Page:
Jamie Oliver’s decision to take the Sainsbury’s shilling - well, a
million quid actually - to help set the supermarket’s barcode lasers
buzzing again is proving as indigestible as a plate of cold chips at BBC
The Corporation is getting very huffy at the news that one of its
hottest properties has sold his soul to the admen and is being none too
subtle about what it expects if Oliver is to stay in its employ.
No plagiarising of The Naked Chef format, no plugging of similar recipes
in the commercials and no scheduling the ads to appear on ITV while
Oliver is just a press of the remote button away on the other side.
Poor old Auntie. Yet again she seems out of date and out of touch,
unable to keep abreast of a changing world as it speeds past her and she
tries to keep herself pure while the rising tide of get-rich-quick
celebs turns into a flood.
Her problem is a tabloid press which creates celebrities faster than you
can say ’Anna Kournikova’. What’s more, they’re not celebrities content
with mere fame.
They are all only too aware of Andy Warhol’s observation on their
ephemeral status and want to cash in while it lasts. This may be with
the aid of smart lawyers who are finding courts increasingly sympathetic
to the argument that attempts to shackle their clients amount to
restraint of trade.
It all goes to show how far the cult of celebrity has travelled from
that innocent age when the nation tuned in en masse to watch Percy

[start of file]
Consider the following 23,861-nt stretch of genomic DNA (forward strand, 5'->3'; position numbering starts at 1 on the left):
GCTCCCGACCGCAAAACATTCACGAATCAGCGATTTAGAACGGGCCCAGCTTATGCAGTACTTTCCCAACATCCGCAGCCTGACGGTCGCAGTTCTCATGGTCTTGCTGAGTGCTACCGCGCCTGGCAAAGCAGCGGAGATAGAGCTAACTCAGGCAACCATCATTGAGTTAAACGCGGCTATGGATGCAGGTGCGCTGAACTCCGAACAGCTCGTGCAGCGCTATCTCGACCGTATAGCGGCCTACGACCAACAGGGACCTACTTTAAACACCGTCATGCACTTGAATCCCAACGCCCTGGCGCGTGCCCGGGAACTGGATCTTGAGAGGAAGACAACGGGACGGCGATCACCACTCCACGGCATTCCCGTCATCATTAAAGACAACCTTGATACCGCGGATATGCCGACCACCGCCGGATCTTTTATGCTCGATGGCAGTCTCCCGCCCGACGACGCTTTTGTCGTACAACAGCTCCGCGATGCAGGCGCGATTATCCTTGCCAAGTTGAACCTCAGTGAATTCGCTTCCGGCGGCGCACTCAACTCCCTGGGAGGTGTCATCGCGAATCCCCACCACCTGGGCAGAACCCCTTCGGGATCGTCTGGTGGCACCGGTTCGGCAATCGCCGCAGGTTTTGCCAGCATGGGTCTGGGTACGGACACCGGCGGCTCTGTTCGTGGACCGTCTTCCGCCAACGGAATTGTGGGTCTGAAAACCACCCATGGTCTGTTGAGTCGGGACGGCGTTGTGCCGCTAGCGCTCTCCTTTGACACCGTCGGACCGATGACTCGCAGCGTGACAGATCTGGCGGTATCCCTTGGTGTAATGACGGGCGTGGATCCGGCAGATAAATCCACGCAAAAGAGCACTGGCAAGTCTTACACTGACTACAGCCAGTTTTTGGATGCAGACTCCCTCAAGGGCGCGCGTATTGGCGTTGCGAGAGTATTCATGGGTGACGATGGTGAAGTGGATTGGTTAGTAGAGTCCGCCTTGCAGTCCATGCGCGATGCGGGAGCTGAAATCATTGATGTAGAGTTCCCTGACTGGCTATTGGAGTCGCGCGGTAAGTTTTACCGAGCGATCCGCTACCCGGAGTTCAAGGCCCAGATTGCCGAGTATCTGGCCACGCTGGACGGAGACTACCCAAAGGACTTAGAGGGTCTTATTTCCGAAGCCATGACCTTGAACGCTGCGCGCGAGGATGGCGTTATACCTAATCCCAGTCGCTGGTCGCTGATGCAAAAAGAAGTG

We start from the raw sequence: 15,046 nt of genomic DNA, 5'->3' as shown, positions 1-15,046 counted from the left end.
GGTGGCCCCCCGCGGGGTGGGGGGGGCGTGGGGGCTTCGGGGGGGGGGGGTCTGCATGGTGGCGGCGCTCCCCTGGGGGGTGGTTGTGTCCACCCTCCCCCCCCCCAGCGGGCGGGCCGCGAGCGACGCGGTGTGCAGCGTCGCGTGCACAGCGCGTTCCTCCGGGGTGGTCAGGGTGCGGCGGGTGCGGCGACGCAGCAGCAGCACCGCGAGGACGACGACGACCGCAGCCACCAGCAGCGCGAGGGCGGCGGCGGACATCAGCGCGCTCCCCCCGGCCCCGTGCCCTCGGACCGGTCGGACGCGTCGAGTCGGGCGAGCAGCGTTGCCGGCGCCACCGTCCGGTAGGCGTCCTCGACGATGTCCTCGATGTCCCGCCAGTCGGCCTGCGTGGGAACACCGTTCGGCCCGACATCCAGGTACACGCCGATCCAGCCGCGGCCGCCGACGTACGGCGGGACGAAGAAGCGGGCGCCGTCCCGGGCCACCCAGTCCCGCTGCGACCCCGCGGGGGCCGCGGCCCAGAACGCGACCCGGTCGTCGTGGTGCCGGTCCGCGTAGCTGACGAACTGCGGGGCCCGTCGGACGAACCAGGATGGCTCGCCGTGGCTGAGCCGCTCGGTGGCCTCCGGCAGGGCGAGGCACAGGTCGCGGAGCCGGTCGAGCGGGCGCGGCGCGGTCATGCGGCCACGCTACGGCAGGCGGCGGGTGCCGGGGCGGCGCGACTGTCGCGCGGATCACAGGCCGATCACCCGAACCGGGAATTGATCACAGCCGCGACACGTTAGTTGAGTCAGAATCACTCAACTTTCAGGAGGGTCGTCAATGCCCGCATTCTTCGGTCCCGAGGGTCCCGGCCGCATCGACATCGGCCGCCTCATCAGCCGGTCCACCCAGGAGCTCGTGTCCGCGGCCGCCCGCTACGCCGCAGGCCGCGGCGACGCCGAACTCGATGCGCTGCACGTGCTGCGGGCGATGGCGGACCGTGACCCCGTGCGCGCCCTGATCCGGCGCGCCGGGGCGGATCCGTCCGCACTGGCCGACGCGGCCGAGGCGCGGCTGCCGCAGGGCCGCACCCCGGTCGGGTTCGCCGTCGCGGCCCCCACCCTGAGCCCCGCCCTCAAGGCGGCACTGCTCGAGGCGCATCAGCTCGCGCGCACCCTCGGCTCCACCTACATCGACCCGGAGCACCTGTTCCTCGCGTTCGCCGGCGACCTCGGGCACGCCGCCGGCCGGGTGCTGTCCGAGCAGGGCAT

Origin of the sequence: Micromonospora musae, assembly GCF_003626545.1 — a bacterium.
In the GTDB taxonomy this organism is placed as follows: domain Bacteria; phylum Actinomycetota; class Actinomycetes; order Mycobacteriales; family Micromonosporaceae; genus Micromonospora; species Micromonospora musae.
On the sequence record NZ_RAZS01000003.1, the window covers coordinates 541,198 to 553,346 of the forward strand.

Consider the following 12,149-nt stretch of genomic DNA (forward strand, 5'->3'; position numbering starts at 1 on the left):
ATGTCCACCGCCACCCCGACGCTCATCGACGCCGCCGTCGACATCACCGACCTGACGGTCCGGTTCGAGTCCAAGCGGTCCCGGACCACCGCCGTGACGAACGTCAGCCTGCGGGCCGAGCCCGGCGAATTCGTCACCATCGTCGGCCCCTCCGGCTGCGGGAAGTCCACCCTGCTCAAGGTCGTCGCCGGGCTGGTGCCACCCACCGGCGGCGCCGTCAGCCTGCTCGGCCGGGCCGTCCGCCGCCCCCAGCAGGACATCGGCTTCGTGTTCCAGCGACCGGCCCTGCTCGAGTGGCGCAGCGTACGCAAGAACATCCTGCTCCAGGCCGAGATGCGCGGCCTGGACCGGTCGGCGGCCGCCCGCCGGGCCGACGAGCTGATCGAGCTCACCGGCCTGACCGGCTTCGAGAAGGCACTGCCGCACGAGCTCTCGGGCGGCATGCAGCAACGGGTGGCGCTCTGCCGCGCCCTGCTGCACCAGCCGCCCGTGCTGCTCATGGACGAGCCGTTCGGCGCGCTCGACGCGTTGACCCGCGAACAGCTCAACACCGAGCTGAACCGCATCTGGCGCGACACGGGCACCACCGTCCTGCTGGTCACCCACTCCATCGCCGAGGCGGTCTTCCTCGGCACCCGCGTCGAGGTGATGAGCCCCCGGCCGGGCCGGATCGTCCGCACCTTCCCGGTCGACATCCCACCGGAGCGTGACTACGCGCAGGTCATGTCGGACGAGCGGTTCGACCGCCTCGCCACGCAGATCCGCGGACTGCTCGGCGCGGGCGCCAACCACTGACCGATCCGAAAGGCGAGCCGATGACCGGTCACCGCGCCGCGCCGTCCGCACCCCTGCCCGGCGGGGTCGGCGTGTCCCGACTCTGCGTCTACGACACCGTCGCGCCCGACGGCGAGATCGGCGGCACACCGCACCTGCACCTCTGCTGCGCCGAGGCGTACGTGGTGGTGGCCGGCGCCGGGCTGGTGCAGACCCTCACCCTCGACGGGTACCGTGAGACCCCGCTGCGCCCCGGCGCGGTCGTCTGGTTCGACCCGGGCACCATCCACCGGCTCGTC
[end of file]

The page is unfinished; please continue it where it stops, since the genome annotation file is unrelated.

Thrower, who was never seen in his BBC greenhouse without waistcoat, tie
Today he would have earned millions through advertising
Instead, the seeds he sowed are there for Charlie Dimmock to reap.
Yet I believe the BBC is right to take an uncompromising line in
protecting the integrity of its programmes - and that it is in the ad
industry’s best interests that it is successful.
If this is hard for the BBC, which carries no advertising (OK, it
shamelessly promotes its own commercial activities but we’ll let that
pass for the moment), it is even tougher for ITV.
There, the growth of sponsorship and the creeping incursions of product
placement threaten to blur the distinctions between advertising and
The National Consumer Council has spotted one symptom of a worrying
trend, voicing its concern about the featuring of heavily advertised
toys in children’s programmes.
At first glance, it may be hard to see why advertisers shouldn’t be
rather pleased at the increased opportunities for promoting themselves
outside the confines of the commercial break.
In reality, this is a self-defeating attitude. Protecting programmes
from becoming advertising vehicles is in everybody’s interest. Without
safeguards, broadcasters will see their offerings become debased along
with the popularity of their stars. What value will either be to